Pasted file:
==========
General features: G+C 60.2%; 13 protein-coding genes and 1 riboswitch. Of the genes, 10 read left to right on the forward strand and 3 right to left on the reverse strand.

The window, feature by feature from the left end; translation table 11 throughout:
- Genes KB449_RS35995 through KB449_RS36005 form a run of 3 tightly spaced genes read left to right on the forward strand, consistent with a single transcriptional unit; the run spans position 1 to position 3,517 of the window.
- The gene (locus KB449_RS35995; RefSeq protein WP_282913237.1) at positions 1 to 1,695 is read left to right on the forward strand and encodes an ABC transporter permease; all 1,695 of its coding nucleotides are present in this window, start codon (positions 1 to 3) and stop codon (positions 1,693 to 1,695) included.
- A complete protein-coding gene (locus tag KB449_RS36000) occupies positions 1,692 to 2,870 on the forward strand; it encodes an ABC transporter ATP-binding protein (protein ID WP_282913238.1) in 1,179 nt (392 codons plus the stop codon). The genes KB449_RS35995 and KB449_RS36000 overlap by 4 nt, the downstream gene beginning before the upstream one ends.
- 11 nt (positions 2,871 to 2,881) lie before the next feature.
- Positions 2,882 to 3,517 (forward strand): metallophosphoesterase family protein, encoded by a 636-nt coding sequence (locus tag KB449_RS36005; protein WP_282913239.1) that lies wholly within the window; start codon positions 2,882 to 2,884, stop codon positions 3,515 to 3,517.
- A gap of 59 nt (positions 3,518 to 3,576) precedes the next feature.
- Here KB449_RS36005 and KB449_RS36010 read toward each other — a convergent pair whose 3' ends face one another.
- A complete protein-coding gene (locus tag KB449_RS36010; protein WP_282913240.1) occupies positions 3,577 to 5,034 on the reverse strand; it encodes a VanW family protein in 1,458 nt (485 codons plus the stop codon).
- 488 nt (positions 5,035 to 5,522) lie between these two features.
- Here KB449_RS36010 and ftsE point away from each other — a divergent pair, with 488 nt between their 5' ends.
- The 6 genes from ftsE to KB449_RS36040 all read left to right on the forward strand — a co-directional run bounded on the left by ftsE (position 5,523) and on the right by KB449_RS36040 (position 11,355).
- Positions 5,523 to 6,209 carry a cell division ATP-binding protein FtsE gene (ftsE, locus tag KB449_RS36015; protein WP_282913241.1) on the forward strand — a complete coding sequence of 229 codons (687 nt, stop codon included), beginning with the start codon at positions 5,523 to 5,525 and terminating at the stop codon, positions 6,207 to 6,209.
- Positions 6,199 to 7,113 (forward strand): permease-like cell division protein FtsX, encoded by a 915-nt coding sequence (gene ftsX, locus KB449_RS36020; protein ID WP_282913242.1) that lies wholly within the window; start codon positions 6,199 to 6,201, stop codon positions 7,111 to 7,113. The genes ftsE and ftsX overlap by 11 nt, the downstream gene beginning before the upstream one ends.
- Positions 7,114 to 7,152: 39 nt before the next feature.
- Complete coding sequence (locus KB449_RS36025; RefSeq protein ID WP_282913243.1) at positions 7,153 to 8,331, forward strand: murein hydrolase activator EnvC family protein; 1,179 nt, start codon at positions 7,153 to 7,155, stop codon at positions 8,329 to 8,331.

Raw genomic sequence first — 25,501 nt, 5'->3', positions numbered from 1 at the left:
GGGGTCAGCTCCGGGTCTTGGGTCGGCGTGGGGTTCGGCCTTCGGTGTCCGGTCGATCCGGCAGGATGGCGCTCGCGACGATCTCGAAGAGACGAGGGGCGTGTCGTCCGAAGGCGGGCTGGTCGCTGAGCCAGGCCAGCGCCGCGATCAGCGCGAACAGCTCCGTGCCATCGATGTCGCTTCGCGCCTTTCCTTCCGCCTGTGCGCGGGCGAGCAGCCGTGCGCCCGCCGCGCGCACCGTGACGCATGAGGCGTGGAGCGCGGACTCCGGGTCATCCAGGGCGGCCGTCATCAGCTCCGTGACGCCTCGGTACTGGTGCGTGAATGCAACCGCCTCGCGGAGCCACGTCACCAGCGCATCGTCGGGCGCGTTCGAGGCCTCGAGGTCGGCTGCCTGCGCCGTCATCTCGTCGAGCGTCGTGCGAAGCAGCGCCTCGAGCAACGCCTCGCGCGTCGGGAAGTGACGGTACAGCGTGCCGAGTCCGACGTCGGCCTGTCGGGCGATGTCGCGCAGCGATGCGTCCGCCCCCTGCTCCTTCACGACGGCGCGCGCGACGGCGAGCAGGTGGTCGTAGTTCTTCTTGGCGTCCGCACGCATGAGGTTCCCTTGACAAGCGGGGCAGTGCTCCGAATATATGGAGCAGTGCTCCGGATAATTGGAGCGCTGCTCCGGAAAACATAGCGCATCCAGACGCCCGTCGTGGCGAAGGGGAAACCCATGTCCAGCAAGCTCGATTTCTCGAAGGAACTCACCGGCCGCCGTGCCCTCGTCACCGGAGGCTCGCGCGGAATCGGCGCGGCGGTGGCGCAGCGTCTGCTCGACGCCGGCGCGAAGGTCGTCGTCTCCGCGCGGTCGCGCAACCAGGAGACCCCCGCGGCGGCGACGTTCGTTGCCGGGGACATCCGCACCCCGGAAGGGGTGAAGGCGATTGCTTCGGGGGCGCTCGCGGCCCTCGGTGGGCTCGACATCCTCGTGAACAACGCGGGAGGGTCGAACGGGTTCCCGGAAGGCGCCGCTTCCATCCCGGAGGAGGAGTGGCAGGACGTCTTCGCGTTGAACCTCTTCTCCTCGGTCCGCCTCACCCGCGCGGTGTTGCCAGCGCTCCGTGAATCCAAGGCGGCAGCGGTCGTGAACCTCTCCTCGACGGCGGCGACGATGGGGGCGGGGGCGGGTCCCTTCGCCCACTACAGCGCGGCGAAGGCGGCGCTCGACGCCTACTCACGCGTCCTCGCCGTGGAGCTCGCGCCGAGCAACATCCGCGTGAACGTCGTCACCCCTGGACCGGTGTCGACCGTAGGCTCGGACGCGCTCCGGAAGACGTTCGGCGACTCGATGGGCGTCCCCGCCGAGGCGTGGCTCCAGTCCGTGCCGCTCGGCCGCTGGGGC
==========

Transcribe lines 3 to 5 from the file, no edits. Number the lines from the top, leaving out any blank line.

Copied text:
- Genes KB449_RS35995 through KB449_RS36005 form a run of 3 tightly spaced genes read left to right on the forward strand, consistent with a single transcriptional unit; the run spans position 1 to position 3,517 of the window.
- The gene (locus KB449_RS35995; RefSeq protein WP_282913237.1) at positions 1 to 1,695 is read left to right on the forward strand and encodes an ABC transporter permease; all 1,695 of its coding nucleotides are present in this window, start codon (positions 1 to 3) and stop codon (positions 1,693 to 1,695) included.
- A complete protein-coding gene (locus tag KB449_RS36000) occupies positions 1,692 to 2,870 on the forward strand; it encodes an ABC transporter ATP-binding protein (protein ID WP_282913238.1) in 1,179 nt (392 codons plus the stop codon). The genes KB449_RS35995 and KB449_RS36000 overlap by 4 nt, the downstream gene beginning before the upstream one ends.